Well, that was fast. Less than a month ago, Amazon.com (NASDAQ:AMZN) officially launched Kindle Worlds, calling it "the first commercial publishing platform that will enable any writer to create fan fiction based on a range of original stories and characters and earn royalties for doing so."
But while the service gave aspiring writers the rights to create fan fiction based on only three books from Warner Brothers Television Group's Alloy Entertainment -- namely Gossip Girl, Pretty Little Liars, and Vampire Diaries -- I noted at the time that Amazon had also promised "plans to announce more licenses soon."
A Valiant effort
Now, Amazon just announced it has secured the rights to a decidedly more action-oriented genre, with content from comic-book publisher Valiant Entertainment.
Of course, I did mention last month that the holy grail of licensing deals would ideally involve signatures from DC Entertainment or Disney's (NYSE:DIS) Marvel. After all, Disney was willing to fork out more than $4 billion for Marvel in 2009, thanks largely to the more than 9,000 distinct characters in its universe, including the likes of Spider-Man, Captain America, Iron Man, The Fantastic Four, the X-Men, and the Hulk.
And DC, for its part, has more than 10,000 characters in its universe, most notably including Superman, Batman, Wonder Woman, the Green Lantern, Aquaman, and Catwoman.
Then again, while Disney and DC are doing just fine capitalizing on their content by themselves, I still maintain that they could both benefit by signing a fan-fiction deal with Amazon. As Valiant CFO and head of strategic development Gavin Cuneo stated in Friday's release:
Comics are well known for their passionate and interactive fan communities, and, through the Kindle Worlds platform, we're excited to give aspiring authors and fans the opportunity to work within the Valiant Universe, make their stories accessible to a large audience, and earn revenue for their work.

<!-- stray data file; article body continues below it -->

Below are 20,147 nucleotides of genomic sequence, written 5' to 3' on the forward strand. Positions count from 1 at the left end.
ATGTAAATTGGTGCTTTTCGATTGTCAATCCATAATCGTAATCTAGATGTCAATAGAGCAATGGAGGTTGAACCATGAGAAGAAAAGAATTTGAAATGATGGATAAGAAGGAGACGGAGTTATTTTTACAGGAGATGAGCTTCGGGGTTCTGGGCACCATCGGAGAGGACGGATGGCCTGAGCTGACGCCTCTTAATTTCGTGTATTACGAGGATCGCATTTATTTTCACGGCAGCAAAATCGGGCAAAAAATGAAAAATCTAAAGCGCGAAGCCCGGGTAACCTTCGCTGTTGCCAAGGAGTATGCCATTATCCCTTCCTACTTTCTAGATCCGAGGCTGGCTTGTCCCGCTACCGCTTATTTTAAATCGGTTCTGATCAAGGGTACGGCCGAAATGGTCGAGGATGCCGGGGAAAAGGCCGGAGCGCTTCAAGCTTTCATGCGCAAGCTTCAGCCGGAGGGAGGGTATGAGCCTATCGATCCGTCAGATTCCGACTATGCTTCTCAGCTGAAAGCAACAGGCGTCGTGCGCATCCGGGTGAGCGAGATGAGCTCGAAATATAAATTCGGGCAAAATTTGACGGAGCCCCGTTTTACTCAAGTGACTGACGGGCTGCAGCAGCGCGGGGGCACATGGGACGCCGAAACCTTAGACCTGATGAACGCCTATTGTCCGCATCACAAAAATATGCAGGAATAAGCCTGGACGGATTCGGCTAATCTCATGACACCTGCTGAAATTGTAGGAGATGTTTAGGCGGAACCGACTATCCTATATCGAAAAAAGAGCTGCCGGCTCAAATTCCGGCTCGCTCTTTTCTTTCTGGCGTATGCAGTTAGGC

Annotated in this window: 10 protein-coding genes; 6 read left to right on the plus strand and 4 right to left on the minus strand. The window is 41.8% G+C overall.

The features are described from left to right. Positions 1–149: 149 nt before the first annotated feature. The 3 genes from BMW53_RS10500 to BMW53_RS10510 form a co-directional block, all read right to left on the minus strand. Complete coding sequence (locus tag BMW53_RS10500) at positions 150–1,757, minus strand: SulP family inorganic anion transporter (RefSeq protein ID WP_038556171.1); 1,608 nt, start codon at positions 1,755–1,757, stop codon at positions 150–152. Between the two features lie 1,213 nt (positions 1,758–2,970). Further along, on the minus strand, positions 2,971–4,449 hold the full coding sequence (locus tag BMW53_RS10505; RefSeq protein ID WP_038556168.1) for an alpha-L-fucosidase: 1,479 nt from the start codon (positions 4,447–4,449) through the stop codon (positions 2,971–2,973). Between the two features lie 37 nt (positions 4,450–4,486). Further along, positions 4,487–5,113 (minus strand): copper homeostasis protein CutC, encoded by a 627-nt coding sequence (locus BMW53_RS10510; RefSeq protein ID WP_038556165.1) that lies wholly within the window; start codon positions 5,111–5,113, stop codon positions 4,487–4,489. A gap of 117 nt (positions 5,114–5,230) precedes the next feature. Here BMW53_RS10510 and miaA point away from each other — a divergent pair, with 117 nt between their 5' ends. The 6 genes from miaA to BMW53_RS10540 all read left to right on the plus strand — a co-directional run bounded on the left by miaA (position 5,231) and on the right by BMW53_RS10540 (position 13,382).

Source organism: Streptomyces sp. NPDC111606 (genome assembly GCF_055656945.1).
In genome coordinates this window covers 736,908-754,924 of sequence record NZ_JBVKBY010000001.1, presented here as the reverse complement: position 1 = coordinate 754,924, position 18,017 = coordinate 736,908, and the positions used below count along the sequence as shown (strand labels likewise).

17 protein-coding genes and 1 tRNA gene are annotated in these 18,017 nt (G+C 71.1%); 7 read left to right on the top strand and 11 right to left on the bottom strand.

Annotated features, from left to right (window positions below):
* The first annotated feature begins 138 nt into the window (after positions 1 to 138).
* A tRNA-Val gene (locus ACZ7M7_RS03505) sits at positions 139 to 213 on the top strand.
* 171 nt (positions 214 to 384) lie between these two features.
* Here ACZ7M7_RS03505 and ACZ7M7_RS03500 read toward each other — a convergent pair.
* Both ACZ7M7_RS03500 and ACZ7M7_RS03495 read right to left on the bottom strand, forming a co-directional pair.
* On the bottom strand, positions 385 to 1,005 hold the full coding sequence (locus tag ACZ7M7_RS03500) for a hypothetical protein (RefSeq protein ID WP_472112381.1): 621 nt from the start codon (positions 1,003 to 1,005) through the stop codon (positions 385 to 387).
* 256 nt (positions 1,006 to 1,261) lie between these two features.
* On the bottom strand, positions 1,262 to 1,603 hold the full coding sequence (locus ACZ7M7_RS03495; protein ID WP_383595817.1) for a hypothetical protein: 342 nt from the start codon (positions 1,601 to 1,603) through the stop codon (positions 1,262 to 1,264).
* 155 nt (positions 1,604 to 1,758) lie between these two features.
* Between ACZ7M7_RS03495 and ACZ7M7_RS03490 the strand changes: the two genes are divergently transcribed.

Besides, as I also mentioned a few weeks ago, thanks to its recent Star Wars video-game deal with Electronic Arts, we already know Disney isn't new to the licensing game.
Back to Valiant, though. Even in the massive shadows of its rivals, it's worth noting that the small company did win the Diamond Gem Award for Best Comic Book Publisher of the Year in 2012 for companies with less than 4% total market share. In addition, Valiant boasts a library of more than 1,500 characters and has sold more than 80 million comic books since its founding in 1989.
For now, though, Valiant's agreement with Amazon gives fan-fiction writers the rights to create and sell their own works based only on the comic book series Bloodshot, X-O Manowar, Archer & Armstrong, Harbinger, and Shadowman, "with more to be added at a later date." In addition, it includes Howey's Silo Saga, Eisler's John Rain novels, Crouch's Wayward Pines Series, and the Foreworld Saga.
In the end, however, this should give Kindle Worlds writers plenty to chew on while Amazon works on securing even more content for our literary pleasure.
But speaking of aspiring writers' work, Amazon also stated that, later this month, the Kindle Worlds Store is expected to finally launch starting with at least 50 commissioned works.
At the same time, Amazon will also release a self-service submission platform for Kindle Worlds, providing an easy way for any writer to submit his or her own completed work. And remember, Amazon is paying a standard royalty rate of 35% of revenue for works of at least 10,000 words, and 20% for shorter stories between 5,000 and 10,000 words. The rest, of course, will be split between Amazon and its licensors.
In the end, my hat's off to Amazon for so quickly fulfilling its promise to writers to bring more content to Kindle Worlds.
Of course, it certainly wasn't an entirely selfless pledge. By extending its already-in-place publishing platform and taking the nitty-gritty licensing details out of the equation for fan-fiction writers, Amazon has intelligently created a fantastic, low-overhead source of new revenue with absolutely massive potential going forward.
Fool contributor Steve Symington has no position in any stocks mentioned. The Motley Fool recommends and owns shares of Amazon.com and Walt Disney. Try any of our Foolish newsletter services free for 30 days. We Fools don't all hold the same opinions, but we all believe that considering a diverse range of insights makes us better investors. The Motley Fool has a disclosure policy.
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